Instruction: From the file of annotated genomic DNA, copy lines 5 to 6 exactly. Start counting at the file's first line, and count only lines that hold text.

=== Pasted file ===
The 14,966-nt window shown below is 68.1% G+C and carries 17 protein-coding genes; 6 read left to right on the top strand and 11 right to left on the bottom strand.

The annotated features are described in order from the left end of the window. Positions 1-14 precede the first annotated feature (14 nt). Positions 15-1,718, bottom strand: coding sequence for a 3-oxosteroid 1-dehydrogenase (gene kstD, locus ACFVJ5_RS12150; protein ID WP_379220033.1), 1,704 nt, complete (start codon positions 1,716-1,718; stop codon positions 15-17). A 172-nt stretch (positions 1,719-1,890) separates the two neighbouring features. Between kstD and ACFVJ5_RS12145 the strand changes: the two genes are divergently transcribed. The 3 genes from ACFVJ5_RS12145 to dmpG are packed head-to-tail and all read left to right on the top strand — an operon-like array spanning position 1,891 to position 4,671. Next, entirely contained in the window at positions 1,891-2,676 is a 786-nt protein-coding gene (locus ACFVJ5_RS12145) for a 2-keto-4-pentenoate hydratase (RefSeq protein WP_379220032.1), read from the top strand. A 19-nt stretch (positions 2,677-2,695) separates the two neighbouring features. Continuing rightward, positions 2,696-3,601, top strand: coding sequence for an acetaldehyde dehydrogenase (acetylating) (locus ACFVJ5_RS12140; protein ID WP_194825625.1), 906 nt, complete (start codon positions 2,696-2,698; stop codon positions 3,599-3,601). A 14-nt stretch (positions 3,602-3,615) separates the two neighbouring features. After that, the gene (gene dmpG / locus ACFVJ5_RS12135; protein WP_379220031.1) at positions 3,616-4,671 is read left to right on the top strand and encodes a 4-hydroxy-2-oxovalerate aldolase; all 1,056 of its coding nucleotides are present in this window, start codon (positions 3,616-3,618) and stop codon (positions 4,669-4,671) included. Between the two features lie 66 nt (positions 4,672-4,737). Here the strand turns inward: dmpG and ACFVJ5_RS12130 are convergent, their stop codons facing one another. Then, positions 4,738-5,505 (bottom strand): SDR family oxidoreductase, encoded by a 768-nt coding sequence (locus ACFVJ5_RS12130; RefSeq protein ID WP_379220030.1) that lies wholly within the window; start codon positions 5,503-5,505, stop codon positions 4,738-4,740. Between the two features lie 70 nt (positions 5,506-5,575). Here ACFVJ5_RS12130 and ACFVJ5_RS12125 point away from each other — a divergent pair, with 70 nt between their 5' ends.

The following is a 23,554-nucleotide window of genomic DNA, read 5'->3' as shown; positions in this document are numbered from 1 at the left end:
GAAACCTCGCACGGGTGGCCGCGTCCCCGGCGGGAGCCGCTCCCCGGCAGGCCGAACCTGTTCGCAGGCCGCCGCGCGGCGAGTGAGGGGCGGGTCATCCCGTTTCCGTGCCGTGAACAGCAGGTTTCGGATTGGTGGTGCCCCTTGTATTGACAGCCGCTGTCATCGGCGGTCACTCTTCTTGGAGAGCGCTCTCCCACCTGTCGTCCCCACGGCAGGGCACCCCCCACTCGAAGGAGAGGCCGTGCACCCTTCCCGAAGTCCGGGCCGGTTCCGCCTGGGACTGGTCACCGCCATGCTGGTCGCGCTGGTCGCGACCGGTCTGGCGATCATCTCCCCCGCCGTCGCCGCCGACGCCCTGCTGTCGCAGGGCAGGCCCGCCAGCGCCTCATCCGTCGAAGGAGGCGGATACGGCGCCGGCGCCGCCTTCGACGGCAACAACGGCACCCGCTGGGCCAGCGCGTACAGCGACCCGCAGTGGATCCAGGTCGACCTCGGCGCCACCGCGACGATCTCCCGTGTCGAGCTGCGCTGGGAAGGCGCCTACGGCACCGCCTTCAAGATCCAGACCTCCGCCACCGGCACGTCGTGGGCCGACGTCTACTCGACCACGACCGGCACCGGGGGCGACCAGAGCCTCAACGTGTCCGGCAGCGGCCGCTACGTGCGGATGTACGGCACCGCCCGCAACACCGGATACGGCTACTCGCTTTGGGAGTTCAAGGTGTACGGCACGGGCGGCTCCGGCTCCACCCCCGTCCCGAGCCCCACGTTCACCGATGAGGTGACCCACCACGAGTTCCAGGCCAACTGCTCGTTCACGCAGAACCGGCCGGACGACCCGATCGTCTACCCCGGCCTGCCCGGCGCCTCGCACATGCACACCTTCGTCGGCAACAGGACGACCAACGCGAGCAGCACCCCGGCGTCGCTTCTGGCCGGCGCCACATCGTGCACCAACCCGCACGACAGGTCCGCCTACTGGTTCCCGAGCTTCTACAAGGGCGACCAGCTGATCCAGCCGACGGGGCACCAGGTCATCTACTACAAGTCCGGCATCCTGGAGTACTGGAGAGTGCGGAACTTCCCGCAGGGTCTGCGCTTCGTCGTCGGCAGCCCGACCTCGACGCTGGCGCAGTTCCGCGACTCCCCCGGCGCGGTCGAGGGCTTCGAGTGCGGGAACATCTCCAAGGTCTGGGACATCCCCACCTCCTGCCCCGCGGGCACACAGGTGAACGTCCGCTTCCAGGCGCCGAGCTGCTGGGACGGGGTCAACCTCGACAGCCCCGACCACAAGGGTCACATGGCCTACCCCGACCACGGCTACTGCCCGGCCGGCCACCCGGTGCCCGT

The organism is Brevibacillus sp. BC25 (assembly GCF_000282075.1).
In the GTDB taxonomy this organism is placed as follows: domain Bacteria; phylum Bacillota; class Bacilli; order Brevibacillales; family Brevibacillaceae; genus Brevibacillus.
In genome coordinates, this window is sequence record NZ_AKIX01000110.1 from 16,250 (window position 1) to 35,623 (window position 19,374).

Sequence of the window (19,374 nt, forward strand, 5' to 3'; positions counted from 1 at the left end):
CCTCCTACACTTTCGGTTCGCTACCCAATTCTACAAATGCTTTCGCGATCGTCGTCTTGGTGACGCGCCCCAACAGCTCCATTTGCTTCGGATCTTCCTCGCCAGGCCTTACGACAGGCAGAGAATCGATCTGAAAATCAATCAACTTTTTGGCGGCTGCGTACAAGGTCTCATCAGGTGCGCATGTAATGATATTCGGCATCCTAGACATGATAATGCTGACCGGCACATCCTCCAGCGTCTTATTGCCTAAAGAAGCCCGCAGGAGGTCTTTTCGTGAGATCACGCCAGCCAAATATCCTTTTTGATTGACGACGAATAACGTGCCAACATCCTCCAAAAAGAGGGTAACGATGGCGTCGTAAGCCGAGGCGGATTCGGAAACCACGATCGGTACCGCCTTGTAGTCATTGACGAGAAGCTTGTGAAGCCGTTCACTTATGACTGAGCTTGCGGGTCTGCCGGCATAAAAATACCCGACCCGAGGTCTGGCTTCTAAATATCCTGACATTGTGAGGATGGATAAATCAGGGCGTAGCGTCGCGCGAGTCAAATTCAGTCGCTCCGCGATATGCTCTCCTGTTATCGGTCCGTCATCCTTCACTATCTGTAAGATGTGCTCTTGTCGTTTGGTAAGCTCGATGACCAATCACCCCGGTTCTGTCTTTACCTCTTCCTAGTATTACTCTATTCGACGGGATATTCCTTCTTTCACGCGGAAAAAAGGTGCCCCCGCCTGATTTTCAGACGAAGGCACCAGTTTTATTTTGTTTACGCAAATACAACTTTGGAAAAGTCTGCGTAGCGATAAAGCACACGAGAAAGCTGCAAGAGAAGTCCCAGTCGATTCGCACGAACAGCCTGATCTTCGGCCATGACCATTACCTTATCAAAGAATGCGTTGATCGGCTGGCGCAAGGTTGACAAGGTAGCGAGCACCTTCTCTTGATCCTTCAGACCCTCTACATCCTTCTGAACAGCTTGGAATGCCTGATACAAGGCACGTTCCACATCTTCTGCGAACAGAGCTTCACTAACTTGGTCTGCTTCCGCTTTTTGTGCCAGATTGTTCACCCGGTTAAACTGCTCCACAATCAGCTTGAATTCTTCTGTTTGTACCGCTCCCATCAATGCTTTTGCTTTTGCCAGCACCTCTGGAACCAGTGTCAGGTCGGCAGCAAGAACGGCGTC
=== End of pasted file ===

The organism is Brevibacillus sp. BC25 (assembly GCF_000282075.1).
In the GTDB taxonomy this organism is placed as follows: domain Bacteria; phylum Bacillota; class Bacilli; order Brevibacillales; family Brevibacillaceae; genus Brevibacillus.